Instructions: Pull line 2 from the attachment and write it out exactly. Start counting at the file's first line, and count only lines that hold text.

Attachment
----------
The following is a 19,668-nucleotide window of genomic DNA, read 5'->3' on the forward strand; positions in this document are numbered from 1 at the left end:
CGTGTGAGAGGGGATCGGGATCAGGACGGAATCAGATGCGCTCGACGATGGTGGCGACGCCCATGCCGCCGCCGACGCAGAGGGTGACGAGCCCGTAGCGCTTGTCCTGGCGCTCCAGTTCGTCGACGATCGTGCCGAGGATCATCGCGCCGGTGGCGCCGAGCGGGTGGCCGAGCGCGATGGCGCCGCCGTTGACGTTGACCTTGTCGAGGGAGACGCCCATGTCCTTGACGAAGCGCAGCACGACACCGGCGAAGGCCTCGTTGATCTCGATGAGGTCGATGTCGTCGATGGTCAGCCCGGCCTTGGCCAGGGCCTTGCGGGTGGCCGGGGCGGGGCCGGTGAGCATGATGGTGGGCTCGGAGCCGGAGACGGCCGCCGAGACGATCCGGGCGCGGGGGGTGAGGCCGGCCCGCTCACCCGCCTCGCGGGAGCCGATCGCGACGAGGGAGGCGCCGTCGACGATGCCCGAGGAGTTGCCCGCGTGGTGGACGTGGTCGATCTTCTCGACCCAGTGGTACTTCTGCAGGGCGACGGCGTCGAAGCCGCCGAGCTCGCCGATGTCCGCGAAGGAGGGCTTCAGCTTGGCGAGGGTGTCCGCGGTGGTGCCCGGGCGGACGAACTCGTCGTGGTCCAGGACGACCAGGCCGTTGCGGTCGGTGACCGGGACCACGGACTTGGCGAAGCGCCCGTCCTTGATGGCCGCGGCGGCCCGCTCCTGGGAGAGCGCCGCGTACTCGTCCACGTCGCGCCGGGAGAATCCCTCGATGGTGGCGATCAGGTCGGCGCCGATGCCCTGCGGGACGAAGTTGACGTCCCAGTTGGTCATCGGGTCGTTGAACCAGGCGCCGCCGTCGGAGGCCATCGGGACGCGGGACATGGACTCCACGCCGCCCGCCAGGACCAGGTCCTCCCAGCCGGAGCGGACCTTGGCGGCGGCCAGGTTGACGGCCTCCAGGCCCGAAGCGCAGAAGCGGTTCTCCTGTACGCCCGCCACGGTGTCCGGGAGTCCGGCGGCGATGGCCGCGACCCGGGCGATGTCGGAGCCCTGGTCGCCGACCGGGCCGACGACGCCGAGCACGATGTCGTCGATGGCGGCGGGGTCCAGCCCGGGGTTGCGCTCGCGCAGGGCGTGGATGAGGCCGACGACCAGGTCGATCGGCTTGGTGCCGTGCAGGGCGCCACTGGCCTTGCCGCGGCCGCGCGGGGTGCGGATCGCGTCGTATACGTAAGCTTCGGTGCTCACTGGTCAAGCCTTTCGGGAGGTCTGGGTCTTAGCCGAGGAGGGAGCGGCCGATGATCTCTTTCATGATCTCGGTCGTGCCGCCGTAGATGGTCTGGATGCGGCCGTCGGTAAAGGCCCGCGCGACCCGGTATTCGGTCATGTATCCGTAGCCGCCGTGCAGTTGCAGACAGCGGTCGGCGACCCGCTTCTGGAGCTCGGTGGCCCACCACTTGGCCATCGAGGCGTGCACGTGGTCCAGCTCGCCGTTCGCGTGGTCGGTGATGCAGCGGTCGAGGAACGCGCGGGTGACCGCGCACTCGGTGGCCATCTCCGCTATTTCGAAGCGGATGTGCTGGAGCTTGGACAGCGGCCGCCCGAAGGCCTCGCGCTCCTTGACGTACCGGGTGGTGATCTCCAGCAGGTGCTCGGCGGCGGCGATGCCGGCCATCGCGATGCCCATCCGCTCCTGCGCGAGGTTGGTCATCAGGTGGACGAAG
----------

CGTGTGAGAGGGGATCGGGATCAGGACGGAATCAGATGCGCTCGACGATGGTGGCGACGCCCATGCCGCCGCCGACGCAGAGGGTGACGAGCCCGTAGCGCTTGTCCTGGCGCTCCAGTTCGTCGACGATCGTGCCGAGGATCATCGCGCCGGTGGCGCCGAGCGGGTGGCCGAGCGCGATGGCGCCGCCGTTGACGTTGACCTTGTCGAGGGAGACGCCCATGTCCTTGACGAAGCGCAGCACGACACCGGCGAAGGCCTCGTTGATCTCGATGAGGTCGATGTCGTCGATGGTCAGCCCGGCCTTGGCCAGGGCCTTGCGGGTGGCCGGGGCGGGGCCGGTGAGCATGATGGTGGGCTCGGAGCCGGAGACGGCCGCCGAGACGATCCGGGCGCGGGGGGTGAGGCCGGCCCGCTCACCCGCCTCGCGGGAGCCGATCGCGACGAGGGAGGCGCCGTCGACGATGCCCGAGGAGTTGCCCGCGTGGTGGACGTGGTCGATCTTCTCGACCCAGTGGTACTTCTGCAGGGCGACGGCGTCGAAGCCGCCGAGCTCGCCGATGTCCGCGAAGGAGGGCTTCAGCTTGGCGAGGGTGTCCGCGGTGGTGCCCGGGCGGACGAACTCGTCGTGGTCCAGGACGACCAGGCCGTTGCGGTCGGTGACCGGGACCACGGACTTGGCGAAGCGCCCGTCCTTGATGGCCGCGGCGGCCCGCTCCTGGGAGAGCGCCGCGTACTCGTCCACGTCGCGCCGGGAGAATCCCTCGATGGTGGCGATCAGGTCGGCGCCGATGCCCTGCGGGACGAAGTTGACGTCCCAGTTGGTCATCGGGTCGTTGAACCAGGCGCCGCCGTCGGAGGCCATCGGGACGCGGGACATGGACTCCACGCCGCCCGCCAGGACCAGGTCCTCCCAGCCGGAGCGGACCTTGGCGGCGGCCAGGTTGACGGCCTCCAGGCCCGAAGCGCAGAAGCGGTTCTCCTGTACGCCCGCCACGGTGTCCGGGAGTCCGGCGGCGATGGCCGCGACCCGGGCGATGTCGGAGCCCTGGTCGCCGACCGGGCCGACGACGCCGAGCACGATGTCGTCGATGGCGGCGGGGTCCAGCCCGGGGTTGCGCTCGCGCAGGGCGTGGATGAGGCCGACGACCAGGTCGATCGGCTTGGTGCCGTGCAGGGCGCCACTGGCCTTGCCGCGGCCGCGCGGGGTGCGGATCGCGTCGTATACGTAAGCTTCGGTGCTCACTGGTCAAGCCTTTCGGGAGGTCTGGGTCTTAGCCGAGGAGGGAGCGGCCGATGATCTCTTTCATGATCTCGGTCGTGCCGCCGTAGATGGTCTGGATGCGGCCGTCGGTAAAGGCCCGCGCGACCCGGTATTCGGTCATGTATCCGTAGCCGCCGTGCAGTTGCAGACAGCGGTCGGCGACCCGCTTCTGGAGCTCGGTGGCCCACCACTTGGCCATCGAGGCGTGCACGTGGTCCAGCTCGCCGTTCGCGTGGTCGGTGATGCAGCGGTCGAGGAACGCGCGGGTGACCGCGCACTCGGTGGCCATCTCCGCTATTTCGAAGCGGATGTGCTGGAGCTTGGACAGCGGCCGCCCGAAGGCCTCGCGCTCCTTGACGTACCGGGTGGTGATCTCCAGCAGGTGCTCGGCGGCGGCGATGCCGGCCATCGCGATGCCCATCCGCTCCTGCGCGAGGTTGGTCATCAGGTGGACGAAG